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President Sacks Generals, Renews National Dialogue in Divided Yemen

  • David Arnold

President Abed Rabbo Mansour Hadi opened a six-month National Dialogue on March 18, 2013 and invited 565 Yemenis to chart a new future for their troubled nation. (AP)

President Abed Rabbo Mansour Hadi opened a six-month National Dialogue on March 18, 2013 and invited 565 Yemenis to chart a new future for their troubled nation. (AP)

President Hadi could boost national constitutional debate if he manages to end military careers of family who ruled for Yemen for three decades.

Interim President Abed Rabbo Mansour Hadi of Yemen hopes to rebuild his government by purging remnants of the Saleh family that ruled the country more than 30 years.

Among those remnants of Saleh family are high-ranking army generals who have refused to step down.

Hadi's move against the generals comes as he is trying to recruit 565 leaders from all of Yemen's political, tribal and social factions to join in a six-month National Dialogue designed to produce a new constitution.

Hadi became transitional president more than a year ago when the Gulf Cooperation Council forced President Ali Abdullah Saleh to resign under threat of being charged in the 2011 shooting deaths of 45 demonstrators protesting his 33-year rule.

The GCC-brokered presidential resignation had strong support from neighboring Saudi Arabia and the United States, which – with Hadi's agreement – has been using drones to go after al-Qaida suspects in Yemen.

Can Hadi declare presidential independence?

After becoming interim president, Hadi bided his time before making his first moves to weed out elements of the Saleh government. As his first move, Hadi announced the removal of Ahmed Ali Saleh, the ex-president’s eldest son, ex-head of the powerful Republican Guard and former heir-apparent to rule Yemen. He was appointed ambassador to the United Arab Emirates.

Many of these decrees only exist on paper and they have to be implemented, which in Yemen is always a trick.
A Saleh nephew who was deputy chief of intelligence became military attaché in Yemen’s embassy in Ethiopia. Another Saleh nephew who headed of the Presidential Guard was named military attaché in Germany.

Yet another Saleh military man to get removed was Gen. Ali Mohsen al-Ahmar, who commanded 50,000 troops of Yemen’s First Armored Division in Sana’a. The general was effectively neutralized by being appointed presidential adviser.

Can Hadi make good on his word?

“Many of these decrees only exist on paper and they have to be implemented, which in Yemen is always a trick,” said Greg Johnsen, a Yemen scholar at Princeton University.

“I see it as one of the best moves in Yemen following the departure of former President Saleh,” said Khaled Fattah, Yemen specialist from the University of Lund. “There is a trust now in the transitional government and that he is capable of achieving. So, it’s really a catalyst for the National Dialogue.”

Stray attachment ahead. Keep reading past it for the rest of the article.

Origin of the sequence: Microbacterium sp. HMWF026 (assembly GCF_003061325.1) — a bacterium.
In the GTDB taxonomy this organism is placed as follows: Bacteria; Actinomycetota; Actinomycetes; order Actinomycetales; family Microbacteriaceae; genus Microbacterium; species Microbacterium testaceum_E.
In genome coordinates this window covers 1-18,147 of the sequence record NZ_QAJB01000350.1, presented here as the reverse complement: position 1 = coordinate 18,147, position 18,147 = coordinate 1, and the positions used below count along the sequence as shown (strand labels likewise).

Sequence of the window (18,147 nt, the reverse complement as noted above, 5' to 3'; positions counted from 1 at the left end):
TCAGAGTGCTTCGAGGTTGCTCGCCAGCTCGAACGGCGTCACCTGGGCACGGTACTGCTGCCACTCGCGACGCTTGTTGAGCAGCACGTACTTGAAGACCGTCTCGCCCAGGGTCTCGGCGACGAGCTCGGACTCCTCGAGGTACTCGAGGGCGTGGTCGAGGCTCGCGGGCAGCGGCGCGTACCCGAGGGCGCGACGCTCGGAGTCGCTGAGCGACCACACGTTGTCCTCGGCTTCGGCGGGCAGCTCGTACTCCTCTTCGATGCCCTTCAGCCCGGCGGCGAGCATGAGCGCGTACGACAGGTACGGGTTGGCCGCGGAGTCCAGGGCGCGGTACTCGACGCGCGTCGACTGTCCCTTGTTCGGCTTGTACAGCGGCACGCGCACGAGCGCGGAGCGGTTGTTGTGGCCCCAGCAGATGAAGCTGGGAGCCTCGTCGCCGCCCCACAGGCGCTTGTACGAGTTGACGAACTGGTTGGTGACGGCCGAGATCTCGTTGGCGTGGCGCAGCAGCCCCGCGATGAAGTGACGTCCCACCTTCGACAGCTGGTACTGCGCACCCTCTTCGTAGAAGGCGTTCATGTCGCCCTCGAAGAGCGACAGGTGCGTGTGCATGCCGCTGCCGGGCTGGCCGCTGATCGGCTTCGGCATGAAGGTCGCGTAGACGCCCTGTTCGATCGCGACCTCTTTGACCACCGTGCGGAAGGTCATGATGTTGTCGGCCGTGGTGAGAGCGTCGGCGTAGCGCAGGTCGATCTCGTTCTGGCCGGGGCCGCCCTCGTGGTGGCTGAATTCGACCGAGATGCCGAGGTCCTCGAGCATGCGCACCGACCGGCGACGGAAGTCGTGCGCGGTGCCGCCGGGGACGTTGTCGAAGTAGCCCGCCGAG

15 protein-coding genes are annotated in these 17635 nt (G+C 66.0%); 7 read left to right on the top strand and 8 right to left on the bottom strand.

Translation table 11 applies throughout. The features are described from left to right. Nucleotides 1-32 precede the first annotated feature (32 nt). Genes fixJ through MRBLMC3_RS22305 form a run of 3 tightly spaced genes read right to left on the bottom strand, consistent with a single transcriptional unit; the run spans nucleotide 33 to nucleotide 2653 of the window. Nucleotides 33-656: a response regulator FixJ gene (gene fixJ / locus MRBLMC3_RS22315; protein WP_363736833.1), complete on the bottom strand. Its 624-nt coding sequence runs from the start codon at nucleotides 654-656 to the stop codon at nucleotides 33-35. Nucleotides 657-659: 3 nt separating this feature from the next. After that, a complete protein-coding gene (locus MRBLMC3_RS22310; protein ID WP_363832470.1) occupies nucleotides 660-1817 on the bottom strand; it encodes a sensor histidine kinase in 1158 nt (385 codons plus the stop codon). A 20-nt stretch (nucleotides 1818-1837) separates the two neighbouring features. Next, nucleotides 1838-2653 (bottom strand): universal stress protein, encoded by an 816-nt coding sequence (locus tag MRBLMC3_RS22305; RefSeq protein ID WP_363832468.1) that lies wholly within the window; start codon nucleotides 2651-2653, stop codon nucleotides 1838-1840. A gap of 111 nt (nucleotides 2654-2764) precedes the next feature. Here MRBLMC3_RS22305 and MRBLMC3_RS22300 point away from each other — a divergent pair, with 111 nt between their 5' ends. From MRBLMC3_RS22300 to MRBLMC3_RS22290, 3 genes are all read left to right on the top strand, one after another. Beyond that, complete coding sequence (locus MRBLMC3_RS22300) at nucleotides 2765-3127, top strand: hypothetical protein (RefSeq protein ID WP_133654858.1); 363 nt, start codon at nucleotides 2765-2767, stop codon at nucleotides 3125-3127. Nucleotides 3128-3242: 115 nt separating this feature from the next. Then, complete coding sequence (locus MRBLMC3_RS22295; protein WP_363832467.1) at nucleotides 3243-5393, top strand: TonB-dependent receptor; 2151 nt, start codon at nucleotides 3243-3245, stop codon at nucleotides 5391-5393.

No Kalashnikovs allowed in the Movenpick

That dialogue to draw up a new constitution started in March and Danya Greenfield of the Atlantic Council’s Rafik Hariri Center for the Middle East wrote that it has been dealing with Yemen’s thorniest issues.

I see it as one of the best moves in Yemen following the departure of former President Saleh.
Among those issues are calls for independence by southern Yemen, an ongoing uprising in the north waged by the large al-Houthi tribe, the need for strengthened federal governance in a country dominated by traditional tribes, and a voice for women and youth who were big factors in the Arab Spring protests that helped topple the Saleh regime.

The constitutional talks are being held at Sana’a’s Movenpick hotel and security around the complex is tight. Yemen is a nation where it’s not unusual to see civilian men carrying submachine guns in public. But all those taking part in the talks must check their weapons with the military before entering the Movenpick area.

Facing Yemen’s political future

Despite the desire for a new constitution, not all of Yemen’s major players are taking part in the conference.

Among those staying away were Tawakkol Karman, whose charismatic voice for political reform earned her a Nobel Peace Prize, and Ali Salim al-Beidh, a former president of South Yemen.

Beidh was Saleh’s vice president during Yemen’s short north-south unification. He now leads the Hirak movement and is pressing for South Yemen’s independence, a demand that analysts say is a major issue in the constitutional talks.

Princeton’s Greg Johnsen cites another obstacle that needs to be overcome in the constitutional negotiations.

“One of the shortcomings of the National Dialogue is that it is seen largely as something that the international community - both the GCC (Gulf Cooperation Council) as well as the U.S. and the U.N. - really pushed on Yemen,” said Johnsen.

“The idea is to bring a lot of Yemenis together, put them all in a room and hope they come up with a solution,” he said, adding that most delegates are there only to protect their own interests.

The plan is that Yemen will hold new elections sometime next year – if the National Dialogue talks can come up with a new constitution.

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